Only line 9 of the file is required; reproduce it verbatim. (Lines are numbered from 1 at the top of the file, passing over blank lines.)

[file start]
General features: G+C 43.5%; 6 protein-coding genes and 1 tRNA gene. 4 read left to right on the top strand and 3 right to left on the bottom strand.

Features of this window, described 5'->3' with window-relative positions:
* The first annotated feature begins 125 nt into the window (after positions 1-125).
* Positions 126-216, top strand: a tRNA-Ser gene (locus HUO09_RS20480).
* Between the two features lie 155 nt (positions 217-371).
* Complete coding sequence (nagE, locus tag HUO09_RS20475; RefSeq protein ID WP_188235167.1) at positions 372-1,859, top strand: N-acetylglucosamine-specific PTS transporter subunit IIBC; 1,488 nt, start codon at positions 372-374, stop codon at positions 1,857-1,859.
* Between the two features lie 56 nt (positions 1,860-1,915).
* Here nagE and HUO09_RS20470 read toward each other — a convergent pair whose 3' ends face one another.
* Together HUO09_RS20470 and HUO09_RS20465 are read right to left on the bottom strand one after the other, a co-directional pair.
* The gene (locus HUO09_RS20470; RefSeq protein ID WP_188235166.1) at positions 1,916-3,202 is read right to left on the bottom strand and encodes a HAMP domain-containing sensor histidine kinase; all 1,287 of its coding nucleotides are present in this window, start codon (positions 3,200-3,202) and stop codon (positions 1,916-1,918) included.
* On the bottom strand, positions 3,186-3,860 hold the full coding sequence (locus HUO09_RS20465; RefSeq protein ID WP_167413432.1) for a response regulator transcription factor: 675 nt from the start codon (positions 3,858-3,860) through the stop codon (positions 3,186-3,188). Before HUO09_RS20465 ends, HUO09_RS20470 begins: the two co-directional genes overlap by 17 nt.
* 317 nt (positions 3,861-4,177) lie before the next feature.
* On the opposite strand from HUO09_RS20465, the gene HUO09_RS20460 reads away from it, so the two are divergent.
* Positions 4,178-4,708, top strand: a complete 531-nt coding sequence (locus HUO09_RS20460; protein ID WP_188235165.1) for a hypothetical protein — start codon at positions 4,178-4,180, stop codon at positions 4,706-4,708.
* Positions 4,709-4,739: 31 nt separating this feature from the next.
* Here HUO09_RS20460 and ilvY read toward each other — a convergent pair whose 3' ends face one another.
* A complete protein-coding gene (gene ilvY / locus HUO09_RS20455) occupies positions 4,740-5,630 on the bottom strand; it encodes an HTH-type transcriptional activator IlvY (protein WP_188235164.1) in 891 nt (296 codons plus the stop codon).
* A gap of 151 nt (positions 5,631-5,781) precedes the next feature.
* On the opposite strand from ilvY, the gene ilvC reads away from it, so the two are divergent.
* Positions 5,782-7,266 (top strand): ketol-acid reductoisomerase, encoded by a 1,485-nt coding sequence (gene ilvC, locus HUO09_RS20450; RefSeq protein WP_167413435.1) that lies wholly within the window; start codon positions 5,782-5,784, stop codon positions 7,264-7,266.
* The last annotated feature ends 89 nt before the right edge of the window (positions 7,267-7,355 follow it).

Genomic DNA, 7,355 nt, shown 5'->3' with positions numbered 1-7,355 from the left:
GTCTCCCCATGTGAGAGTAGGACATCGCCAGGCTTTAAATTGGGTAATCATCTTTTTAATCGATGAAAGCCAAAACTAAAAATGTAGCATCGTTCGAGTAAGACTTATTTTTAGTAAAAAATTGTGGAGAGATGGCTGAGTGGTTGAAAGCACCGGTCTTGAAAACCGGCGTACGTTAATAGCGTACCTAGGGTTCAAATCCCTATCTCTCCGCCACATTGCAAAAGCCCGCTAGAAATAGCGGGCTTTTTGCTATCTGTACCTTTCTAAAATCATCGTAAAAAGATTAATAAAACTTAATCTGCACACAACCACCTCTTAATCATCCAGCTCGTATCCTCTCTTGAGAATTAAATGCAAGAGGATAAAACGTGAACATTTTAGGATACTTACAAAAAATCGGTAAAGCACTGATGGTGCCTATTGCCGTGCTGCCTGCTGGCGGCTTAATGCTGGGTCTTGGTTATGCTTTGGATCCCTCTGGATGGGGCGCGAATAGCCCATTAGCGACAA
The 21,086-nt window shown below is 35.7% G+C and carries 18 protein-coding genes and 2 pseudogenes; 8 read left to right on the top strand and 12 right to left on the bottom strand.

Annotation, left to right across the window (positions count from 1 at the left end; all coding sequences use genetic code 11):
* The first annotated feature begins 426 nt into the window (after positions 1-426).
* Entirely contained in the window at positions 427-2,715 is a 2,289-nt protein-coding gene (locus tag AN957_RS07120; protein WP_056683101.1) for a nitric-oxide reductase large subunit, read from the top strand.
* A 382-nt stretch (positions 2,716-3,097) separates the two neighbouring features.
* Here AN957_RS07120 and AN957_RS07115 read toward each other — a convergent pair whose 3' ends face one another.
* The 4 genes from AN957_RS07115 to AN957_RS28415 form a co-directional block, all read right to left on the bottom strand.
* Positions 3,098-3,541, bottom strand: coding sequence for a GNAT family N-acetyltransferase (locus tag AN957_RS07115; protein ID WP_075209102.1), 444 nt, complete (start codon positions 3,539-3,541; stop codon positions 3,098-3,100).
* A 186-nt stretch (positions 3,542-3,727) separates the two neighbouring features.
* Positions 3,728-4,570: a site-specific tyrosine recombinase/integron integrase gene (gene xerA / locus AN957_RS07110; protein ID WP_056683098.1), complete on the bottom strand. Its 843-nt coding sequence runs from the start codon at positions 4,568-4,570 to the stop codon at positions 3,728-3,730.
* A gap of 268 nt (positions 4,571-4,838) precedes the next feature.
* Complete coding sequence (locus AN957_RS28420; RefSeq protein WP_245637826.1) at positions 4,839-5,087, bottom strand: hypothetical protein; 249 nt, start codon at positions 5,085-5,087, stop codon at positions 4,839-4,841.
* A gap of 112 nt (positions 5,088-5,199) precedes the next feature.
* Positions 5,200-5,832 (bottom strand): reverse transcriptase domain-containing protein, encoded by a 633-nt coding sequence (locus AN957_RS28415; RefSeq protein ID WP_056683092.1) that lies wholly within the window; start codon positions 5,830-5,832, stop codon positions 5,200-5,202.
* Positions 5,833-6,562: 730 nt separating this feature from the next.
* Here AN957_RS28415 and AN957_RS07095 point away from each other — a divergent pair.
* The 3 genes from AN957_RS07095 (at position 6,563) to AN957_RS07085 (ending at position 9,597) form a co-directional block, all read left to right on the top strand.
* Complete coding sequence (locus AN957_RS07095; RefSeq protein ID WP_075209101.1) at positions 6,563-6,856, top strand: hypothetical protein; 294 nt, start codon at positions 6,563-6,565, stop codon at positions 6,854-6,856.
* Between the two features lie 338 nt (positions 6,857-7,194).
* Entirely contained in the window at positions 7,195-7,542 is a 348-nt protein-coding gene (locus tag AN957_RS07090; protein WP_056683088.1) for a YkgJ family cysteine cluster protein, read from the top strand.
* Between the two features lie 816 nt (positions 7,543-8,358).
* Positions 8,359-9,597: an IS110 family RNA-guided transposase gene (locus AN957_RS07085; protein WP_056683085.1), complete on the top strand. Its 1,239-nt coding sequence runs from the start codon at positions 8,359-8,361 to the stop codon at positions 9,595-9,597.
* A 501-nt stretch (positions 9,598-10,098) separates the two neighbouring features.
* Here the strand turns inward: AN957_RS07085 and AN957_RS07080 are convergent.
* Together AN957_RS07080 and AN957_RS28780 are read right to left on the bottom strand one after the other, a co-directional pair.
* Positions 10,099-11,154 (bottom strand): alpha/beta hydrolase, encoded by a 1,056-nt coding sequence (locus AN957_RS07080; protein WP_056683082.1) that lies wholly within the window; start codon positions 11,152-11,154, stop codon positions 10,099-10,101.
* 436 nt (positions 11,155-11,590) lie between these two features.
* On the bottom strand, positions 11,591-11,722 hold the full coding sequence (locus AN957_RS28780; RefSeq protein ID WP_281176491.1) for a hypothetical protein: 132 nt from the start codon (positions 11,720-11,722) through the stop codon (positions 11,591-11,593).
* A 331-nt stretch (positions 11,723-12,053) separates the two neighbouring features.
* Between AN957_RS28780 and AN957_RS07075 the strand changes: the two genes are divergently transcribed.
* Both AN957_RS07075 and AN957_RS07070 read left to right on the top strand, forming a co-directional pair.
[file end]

* Together HUO09_RS20470 and HUO09_RS20465 are read right to left on the bottom strand one after the other, a co-directional pair.